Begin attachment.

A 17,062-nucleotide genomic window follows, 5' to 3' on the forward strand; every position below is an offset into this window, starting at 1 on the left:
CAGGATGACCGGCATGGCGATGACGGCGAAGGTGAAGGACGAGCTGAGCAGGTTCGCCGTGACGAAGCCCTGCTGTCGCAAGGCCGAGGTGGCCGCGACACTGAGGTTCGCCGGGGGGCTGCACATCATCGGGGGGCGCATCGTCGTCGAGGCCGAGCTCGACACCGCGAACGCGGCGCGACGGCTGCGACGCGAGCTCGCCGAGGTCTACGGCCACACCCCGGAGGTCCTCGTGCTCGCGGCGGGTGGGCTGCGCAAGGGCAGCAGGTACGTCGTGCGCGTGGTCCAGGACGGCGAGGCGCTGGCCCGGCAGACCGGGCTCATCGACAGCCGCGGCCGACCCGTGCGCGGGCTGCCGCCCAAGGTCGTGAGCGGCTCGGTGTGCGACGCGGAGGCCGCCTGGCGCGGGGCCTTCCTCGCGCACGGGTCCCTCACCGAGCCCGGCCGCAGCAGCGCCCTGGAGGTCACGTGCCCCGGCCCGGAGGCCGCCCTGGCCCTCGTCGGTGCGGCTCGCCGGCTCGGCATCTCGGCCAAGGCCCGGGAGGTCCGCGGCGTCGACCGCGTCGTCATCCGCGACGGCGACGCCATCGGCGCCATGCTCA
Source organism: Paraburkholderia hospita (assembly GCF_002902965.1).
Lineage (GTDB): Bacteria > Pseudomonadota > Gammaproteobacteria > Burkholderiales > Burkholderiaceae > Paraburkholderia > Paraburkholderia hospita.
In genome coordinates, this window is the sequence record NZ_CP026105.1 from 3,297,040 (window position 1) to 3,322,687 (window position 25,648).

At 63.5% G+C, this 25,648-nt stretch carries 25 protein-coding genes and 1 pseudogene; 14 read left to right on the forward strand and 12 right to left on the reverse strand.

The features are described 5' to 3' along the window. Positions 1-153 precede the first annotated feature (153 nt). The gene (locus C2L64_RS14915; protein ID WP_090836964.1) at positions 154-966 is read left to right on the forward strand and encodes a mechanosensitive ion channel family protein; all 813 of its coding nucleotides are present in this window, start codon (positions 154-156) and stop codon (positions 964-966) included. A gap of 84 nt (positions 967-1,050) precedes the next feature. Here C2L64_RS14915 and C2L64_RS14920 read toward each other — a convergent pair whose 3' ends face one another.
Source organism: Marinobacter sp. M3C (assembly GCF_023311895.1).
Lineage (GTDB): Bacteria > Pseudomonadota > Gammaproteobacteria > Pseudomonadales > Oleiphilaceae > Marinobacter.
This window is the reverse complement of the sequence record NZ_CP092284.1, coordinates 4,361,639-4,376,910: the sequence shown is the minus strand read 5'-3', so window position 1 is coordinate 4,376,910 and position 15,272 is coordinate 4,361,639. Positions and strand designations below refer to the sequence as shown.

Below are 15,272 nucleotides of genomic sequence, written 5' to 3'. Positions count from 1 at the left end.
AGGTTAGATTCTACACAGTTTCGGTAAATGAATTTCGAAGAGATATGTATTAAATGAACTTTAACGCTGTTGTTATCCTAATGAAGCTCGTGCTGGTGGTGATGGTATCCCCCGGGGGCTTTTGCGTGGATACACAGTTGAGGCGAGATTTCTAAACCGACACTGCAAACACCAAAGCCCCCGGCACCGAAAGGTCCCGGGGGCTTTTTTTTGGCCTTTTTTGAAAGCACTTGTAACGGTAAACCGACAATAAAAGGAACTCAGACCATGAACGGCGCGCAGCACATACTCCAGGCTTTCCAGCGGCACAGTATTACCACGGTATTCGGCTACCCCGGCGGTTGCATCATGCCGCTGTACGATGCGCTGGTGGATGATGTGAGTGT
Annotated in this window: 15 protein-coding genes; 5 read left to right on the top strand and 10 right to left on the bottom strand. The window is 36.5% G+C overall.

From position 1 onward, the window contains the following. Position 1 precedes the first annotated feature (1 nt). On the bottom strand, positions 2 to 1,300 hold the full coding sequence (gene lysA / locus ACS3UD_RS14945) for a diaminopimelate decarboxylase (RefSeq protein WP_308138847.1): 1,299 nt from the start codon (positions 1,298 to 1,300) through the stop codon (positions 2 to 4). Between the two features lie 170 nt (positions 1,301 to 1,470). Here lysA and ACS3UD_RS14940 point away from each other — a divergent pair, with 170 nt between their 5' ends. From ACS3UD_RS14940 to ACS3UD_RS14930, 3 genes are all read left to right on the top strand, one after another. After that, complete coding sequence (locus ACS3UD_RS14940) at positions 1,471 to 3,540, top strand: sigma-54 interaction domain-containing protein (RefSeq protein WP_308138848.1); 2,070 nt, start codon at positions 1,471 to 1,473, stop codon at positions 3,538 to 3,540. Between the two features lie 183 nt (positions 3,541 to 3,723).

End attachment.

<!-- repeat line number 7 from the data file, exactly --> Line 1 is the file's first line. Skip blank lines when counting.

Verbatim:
The features are described 5' to 3' along the window. Positions 1-153 precede the first annotated feature (153 nt). The gene (locus C2L64_RS14915; protein ID WP_090836964.1) at positions 154-966 is read left to right on the forward strand and encodes a mechanosensitive ion channel family protein; all 813 of its coding nucleotides are present in this window, start codon (positions 154-156) and stop codon (positions 964-966) included. A gap of 84 nt (positions 967-1,050) precedes the next feature. Here C2L64_RS14915 and C2L64_RS14920 read toward each other — a convergent pair whose 3' ends face one another.